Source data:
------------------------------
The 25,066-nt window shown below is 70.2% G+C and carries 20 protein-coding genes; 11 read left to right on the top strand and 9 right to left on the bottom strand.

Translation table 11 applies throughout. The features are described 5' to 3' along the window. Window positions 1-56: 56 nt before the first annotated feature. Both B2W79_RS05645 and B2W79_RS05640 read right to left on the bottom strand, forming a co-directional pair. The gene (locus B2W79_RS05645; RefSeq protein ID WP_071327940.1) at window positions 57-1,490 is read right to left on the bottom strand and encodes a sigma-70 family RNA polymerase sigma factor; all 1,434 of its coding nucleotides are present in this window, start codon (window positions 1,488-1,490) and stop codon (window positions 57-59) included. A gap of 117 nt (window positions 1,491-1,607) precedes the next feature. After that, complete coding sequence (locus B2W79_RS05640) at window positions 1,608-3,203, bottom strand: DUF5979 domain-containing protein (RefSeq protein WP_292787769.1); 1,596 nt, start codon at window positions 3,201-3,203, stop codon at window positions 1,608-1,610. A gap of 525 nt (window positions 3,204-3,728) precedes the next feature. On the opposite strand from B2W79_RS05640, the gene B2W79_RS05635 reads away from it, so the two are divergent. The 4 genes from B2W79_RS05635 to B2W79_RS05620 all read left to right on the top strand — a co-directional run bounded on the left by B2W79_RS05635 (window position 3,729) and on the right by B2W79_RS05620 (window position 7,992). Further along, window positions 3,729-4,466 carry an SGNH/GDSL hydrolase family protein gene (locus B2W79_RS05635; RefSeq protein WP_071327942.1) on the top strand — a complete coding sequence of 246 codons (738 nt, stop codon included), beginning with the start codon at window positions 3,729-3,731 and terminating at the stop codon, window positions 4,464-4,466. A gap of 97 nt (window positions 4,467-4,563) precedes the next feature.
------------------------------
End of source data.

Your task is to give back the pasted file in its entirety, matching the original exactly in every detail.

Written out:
The 25,066-nt window shown below is 70.2% G+C and carries 20 protein-coding genes; 11 read left to right on the top strand and 9 right to left on the bottom strand.

Translation table 11 applies throughout. The features are described 5' to 3' along the window. Window positions 1-56: 56 nt before the first annotated feature. Both B2W79_RS05645 and B2W79_RS05640 read right to left on the bottom strand, forming a co-directional pair. The gene (locus B2W79_RS05645; RefSeq protein ID WP_071327940.1) at window positions 57-1,490 is read right to left on the bottom strand and encodes a sigma-70 family RNA polymerase sigma factor; all 1,434 of its coding nucleotides are present in this window, start codon (window positions 1,488-1,490) and stop codon (window positions 57-59) included. A gap of 117 nt (window positions 1,491-1,607) precedes the next feature. After that, complete coding sequence (locus B2W79_RS05640) at window positions 1,608-3,203, bottom strand: DUF5979 domain-containing protein (RefSeq protein WP_292787769.1); 1,596 nt, start codon at window positions 3,201-3,203, stop codon at window positions 1,608-1,610. A gap of 525 nt (window positions 3,204-3,728) precedes the next feature. On the opposite strand from B2W79_RS05640, the gene B2W79_RS05635 reads away from it, so the two are divergent. The 4 genes from B2W79_RS05635 to B2W79_RS05620 all read left to right on the top strand — a co-directional run bounded on the left by B2W79_RS05635 (window position 3,729) and on the right by B2W79_RS05620 (window position 7,992). Further along, window positions 3,729-4,466 carry an SGNH/GDSL hydrolase family protein gene (locus B2W79_RS05635; RefSeq protein WP_071327942.1) on the top strand — a complete coding sequence of 246 codons (738 nt, stop codon included), beginning with the start codon at window positions 3,729-3,731 and terminating at the stop codon, window positions 4,464-4,466. A gap of 97 nt (window positions 4,467-4,563) precedes the next feature.